How to get your kid to like veggies? Study says start young, keep trying
Kids looks at vegetables at a grocery store in this undated photo. Grocery shopping can be a great way to teach your kids about making healthy choices and help them learn a life skill, say Dietitians of Canada.
Published Tuesday, June 3, 2014 10:21AM EDT
Want to raise open-minded kids who don’t complain about their veggies? Introduce carrots and peas early in life and don’t give up after the first try, say British researchers.
And they should know: For their research, the team from the University of Leeds used perhaps one of the least popular and most uncommon foods in the plant kingdom on their mini test subjects: artichoke puree.
For the study, scientists fed the puree to 332 babies and children aged 6 to 38 months, who came from the U.K., France and Denmark.
Children were fed five to 10 servings of at least 100 grams of the puree, either in its basic form, sweetened with added sugar or mixed with vegetable oil.
Overall, younger children consumed more of the puree than older kids, notably kids under 24 months -- the age more commonly known as the terrible twos, when tots suddenly discover their own will and are more reluctant to try new things.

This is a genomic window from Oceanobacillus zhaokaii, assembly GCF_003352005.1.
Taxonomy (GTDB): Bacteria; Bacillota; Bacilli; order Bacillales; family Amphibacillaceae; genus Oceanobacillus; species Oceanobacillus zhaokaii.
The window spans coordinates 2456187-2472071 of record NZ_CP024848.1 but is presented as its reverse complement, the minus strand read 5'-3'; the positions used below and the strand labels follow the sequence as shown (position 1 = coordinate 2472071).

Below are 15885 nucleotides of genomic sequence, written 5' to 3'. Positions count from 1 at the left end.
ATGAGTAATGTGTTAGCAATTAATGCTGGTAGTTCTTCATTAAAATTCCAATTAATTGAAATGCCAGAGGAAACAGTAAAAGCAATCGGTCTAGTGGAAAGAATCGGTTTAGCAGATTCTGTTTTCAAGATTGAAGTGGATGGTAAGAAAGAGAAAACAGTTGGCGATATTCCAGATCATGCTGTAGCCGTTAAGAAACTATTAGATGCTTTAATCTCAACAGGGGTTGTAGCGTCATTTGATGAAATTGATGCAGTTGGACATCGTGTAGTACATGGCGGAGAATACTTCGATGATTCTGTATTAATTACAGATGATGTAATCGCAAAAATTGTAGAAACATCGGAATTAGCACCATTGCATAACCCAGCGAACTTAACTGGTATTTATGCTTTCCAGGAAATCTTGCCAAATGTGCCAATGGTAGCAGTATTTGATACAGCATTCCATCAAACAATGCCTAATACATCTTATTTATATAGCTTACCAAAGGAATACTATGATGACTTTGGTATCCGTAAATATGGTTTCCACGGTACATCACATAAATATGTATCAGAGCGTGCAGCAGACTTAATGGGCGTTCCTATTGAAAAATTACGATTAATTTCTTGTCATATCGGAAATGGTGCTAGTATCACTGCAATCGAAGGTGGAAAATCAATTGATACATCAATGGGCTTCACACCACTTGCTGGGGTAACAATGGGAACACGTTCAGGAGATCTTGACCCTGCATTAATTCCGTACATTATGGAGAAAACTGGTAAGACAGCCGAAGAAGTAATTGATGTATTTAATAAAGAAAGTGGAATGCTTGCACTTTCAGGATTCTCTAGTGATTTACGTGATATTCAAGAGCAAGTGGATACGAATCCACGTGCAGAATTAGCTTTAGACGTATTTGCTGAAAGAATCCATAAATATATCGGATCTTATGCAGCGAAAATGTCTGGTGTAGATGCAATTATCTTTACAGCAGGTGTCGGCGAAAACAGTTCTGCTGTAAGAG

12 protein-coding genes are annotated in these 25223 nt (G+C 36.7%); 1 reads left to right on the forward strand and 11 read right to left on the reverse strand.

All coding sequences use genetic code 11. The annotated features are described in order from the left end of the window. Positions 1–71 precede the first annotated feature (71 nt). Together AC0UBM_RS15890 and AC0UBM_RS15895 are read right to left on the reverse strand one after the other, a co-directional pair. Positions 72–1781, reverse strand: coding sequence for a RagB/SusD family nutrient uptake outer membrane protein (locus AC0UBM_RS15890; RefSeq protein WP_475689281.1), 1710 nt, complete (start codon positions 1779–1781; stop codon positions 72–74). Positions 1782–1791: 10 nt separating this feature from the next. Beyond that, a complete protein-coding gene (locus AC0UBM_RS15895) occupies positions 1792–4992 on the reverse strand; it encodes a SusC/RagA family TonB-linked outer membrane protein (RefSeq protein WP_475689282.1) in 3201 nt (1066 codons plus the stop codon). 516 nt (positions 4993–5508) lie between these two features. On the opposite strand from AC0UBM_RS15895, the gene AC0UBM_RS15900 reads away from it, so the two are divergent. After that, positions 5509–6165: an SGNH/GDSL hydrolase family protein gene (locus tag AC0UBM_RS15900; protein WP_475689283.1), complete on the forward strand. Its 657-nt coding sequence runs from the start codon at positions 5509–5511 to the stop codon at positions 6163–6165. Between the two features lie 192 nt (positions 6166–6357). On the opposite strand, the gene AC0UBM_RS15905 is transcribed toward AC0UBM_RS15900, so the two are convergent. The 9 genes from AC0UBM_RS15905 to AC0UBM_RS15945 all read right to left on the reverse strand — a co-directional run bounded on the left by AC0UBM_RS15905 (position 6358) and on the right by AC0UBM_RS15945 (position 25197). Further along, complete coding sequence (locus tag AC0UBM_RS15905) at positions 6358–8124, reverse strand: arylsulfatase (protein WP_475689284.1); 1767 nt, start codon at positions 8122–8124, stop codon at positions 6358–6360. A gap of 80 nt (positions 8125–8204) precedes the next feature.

Most of the kids -- 40 per cent -- were classified as “learners,” kids who increased their intake over time.
“Plate-clearers” were defined as those who consumed more than 75 per cent of what was offered each time (21%). “Non-eaters” were those who ate less than 10 grams by the fifth helping (16%) and the rest were categorized as “others.”
Researchers found that that the fussiest group, the “non-eaters," tended to be older pre-school children.
Interestingly, researchers found that sweetening the puree didn’t make a difference in the amount that children ate.
The findings were published in PLoS One.
The moral of the study?
"If you want to encourage your children to eat vegetables, make sure you start early and often. Even if your child is fussy or does not like veggies, our study shows that 5-10 exposures will do the trick,” said lead researcher Marion Hetherington.
Other studies have also suggested offering kids more variety when it comes to vegetables, refraining from telling them their veggies are healthy and leading by example.